Rose: YouTube’s such a good resource, isn’t it, for all sorts of things. But I love that. That’s a really good tip. And have you got other tips for people who are nervous on video, which you said you were? How did you start? Have you got a tip on how you started?
Kristen: I mean there’s not really a secret to it.
I just started it, and I made sure not to give myself super high expectations to be like, It’s going to look great and professional right away. Of course, it wasn’t going to; it wouldn’t be super great when I started. So I don’t think it has to look perfect.
Many well-performing videos and reels need to look more professional, which is why people like them and resonate with them. Because they’re like, Oh, this is just like a regular person like me. They’re just recording in their car. They’re recording while they’re taking a walk.
So, for reels, you don’t have to look more professional. It’s a good thing.
Rose: Definitely. Because, as you say, people, it resonates, and people would relate more to being more natural and not having to be quaffed and have your hair done and put on lots of makeup or have the perfect scenery behind you and all of that.
I would love to know how often you post. Do you do it every day?
Kristen: So, my posting schedules changed a little bit. When I first started out, I wasn’t sure. So I was all over the place. I would do an average of two to three a week and then when I was just trying to ramp it up a little bit. I don’t know why. And I was posting every day, so I only recommend you have many of your reels or videos saved. Because then you’ll get to the point where you’re like, Oh gosh, I don’t have anything to post. So now I’ve taken it.
Back down to five or six a week. I always give myself one day off just because I don’t want to be on Instagram every day.
Rose: Yeah. I like that. Having to do it every day would be overwhelming for many people. And you mentioned that you had saved videos, so do you batch them?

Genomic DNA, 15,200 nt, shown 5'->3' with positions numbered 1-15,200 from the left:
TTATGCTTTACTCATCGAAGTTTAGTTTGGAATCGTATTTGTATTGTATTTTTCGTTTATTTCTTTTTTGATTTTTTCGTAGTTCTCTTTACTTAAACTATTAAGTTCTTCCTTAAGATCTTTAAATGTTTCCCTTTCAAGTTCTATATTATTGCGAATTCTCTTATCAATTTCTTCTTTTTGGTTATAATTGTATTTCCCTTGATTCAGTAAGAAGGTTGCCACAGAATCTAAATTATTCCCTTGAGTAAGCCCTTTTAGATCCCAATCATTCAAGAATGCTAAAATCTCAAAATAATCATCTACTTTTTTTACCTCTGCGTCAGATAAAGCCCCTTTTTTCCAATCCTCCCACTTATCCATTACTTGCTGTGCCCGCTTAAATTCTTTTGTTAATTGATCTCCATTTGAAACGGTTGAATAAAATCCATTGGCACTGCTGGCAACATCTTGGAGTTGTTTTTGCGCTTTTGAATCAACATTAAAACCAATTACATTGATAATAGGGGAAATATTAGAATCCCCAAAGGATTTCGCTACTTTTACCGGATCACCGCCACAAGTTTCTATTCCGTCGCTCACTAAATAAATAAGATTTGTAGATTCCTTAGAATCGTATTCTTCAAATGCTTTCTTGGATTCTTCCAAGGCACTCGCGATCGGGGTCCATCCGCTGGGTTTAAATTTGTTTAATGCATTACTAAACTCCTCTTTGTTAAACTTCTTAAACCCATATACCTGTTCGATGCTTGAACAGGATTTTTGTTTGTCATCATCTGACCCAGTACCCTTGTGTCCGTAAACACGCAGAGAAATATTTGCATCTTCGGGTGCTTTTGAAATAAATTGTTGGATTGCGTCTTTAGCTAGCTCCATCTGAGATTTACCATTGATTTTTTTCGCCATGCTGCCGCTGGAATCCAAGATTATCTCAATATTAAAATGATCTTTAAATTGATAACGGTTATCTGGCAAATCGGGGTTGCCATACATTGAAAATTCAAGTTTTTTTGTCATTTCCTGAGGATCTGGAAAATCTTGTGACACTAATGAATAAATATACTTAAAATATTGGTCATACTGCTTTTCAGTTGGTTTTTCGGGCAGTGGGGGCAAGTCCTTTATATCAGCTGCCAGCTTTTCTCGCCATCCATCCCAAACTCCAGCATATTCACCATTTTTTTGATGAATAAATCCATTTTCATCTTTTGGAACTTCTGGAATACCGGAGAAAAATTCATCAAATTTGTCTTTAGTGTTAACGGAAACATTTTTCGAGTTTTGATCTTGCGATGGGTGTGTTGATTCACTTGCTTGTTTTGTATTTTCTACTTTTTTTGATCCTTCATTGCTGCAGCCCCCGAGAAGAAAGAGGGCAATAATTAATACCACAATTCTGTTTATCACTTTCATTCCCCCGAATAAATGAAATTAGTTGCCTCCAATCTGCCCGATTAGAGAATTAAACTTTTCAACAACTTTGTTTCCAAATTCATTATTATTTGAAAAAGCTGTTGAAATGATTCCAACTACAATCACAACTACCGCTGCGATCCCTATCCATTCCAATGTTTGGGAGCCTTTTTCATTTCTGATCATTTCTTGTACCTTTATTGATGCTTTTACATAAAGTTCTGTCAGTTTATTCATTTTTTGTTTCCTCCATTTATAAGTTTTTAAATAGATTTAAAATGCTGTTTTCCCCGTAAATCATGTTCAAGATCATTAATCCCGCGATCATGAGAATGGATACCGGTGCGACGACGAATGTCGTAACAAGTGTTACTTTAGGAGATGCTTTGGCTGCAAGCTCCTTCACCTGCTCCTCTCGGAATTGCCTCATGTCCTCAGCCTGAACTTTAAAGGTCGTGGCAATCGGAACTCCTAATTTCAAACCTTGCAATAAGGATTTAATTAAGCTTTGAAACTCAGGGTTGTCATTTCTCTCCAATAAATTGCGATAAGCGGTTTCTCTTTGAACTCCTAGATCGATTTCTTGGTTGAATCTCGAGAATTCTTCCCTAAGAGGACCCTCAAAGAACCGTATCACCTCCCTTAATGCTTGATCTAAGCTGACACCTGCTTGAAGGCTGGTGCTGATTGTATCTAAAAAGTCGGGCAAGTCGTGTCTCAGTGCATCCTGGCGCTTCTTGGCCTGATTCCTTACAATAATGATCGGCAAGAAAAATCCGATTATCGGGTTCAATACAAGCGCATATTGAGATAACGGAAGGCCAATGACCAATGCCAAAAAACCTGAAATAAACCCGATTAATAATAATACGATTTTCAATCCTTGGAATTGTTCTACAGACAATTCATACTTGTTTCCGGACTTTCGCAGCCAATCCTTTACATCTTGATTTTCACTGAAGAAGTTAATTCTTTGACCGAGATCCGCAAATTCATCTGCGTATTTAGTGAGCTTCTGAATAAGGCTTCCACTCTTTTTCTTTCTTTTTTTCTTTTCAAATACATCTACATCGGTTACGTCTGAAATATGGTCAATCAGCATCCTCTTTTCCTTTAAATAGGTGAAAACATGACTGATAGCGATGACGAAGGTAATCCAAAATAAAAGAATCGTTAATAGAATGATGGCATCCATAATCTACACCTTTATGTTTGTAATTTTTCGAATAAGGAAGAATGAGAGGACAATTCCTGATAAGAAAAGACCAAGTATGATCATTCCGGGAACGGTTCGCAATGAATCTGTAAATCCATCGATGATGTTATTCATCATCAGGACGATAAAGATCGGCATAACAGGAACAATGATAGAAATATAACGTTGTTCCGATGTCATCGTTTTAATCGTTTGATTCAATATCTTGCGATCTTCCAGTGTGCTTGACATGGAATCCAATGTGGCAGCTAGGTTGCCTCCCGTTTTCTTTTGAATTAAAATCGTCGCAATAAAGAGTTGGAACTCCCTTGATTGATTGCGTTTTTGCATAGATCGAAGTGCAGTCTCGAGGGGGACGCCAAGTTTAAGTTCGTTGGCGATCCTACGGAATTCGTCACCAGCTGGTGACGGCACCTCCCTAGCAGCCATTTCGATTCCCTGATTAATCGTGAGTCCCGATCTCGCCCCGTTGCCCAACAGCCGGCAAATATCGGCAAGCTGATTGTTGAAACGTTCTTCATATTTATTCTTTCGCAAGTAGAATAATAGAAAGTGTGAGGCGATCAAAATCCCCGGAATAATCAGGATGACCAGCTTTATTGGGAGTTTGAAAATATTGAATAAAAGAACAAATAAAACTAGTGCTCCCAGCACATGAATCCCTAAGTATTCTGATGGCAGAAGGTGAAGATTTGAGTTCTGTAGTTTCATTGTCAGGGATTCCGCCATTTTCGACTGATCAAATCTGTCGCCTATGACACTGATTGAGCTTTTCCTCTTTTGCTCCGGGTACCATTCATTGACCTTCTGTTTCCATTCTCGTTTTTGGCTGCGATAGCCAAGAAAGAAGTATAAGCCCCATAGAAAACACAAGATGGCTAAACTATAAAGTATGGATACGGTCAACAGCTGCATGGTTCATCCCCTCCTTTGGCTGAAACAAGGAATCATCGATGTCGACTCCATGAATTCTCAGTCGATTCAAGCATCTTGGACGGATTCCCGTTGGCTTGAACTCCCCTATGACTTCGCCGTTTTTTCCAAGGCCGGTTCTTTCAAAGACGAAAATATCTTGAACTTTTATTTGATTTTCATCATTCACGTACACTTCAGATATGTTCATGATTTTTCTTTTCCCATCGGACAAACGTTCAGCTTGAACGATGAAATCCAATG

Kristen: Yeah, I. Since it doesn’t take me very long to make these videos now, I usually, I have, I still have kind of a giant backlog of videos, so just in case I’m having like an off week or I’m like sick or something, I can fall back on those if I need to. Still, it usually takes me about 30 minutes a week.
Record some videos, I’ll be good for at least a week or two. So yeah, I batch-record them.
Rose: That’s brilliant. Like 30 minutes a week is doable for many people. So that’s good to know. The podcast I was listening to this morning, this person said it took, in the beginning, it took three hours to do one.
90 second reel, but she’s now got it down to an hour and a half. And that’s a lot like doing that every day. That’s not a great use of our time personally, but we, Yeah. 30 minutes a day. I love that. Did you start off taking a lot longer than that?
Kristen: Yeah, when I started, I mean like anything because I was starting from scratch.
Sometimes I would choose. You would find the audio on Instagram, save those, and then you can either use lip sync or do some action to them. And I would have to do multiple takes to get what I wanted and to get from it. But like anything else, I practised, and now it’s pretty easy to get it done in one or two takes. So that’s why it only takes me about 30 minutes a week. And even if I want to record that week, sometimes I don’t.
Rose: That’s good. And I love that you have the bank. That’s such a smart move to make. So you feel that you can do it only sometimes. Where do you get your inspiration for what to post?
Kristen: Well, when I started, It’s really easy to find other people that have used a certain audio. If you save audio, you can go to that audio page on Instagram and scroll through the videos and get a sense of what other people are doing if they’re doing. I know people make fun of pointing things, but that’s a really easy thing to do: point to some text that’s popping up but can give me ideas.
And I was also looking at TikTok too. I wonder if people know this secret. It’s not really a secret, but many audios that start to trend on Instagram usually start trending on TikTok about two weeks before that. So sometimes you’ll see videos on there and be like, Oh, and start thinking of an idea before it becomes trending audio on Instagram.
Rose: That’s a great tip. That’s good to know. I started a TikTok account a few months ago, but I’ve never done anything on it. I got curious about reels, so I started looking; I didn’t spend a long time because I do find Instagram can take a lot of time, it can kind of suck your time.
You get addicted to looking at these videos, and I guess that’s what these platforms are for. But I know it’s also important to follow people to get inspiration. Have you got any tips for curating who you follow or finding good people that you resonate with?
Kristen: I wish I could remember some accounts now because I follow a few. But basically, you either search for like reels or find them. Usually, the people who give tips and tricks about reels will pop up on reels a lot. So if you’re watching reels, you might find them naturally, and they will also tell you, like, “Hey, make sure to save this audio cause it’ll be trending” and things like that.
Kristen: So I would search on Instagram or watch reels, which is easy.
Rose: Do you limit yourself to how much time you spend watching reels each day?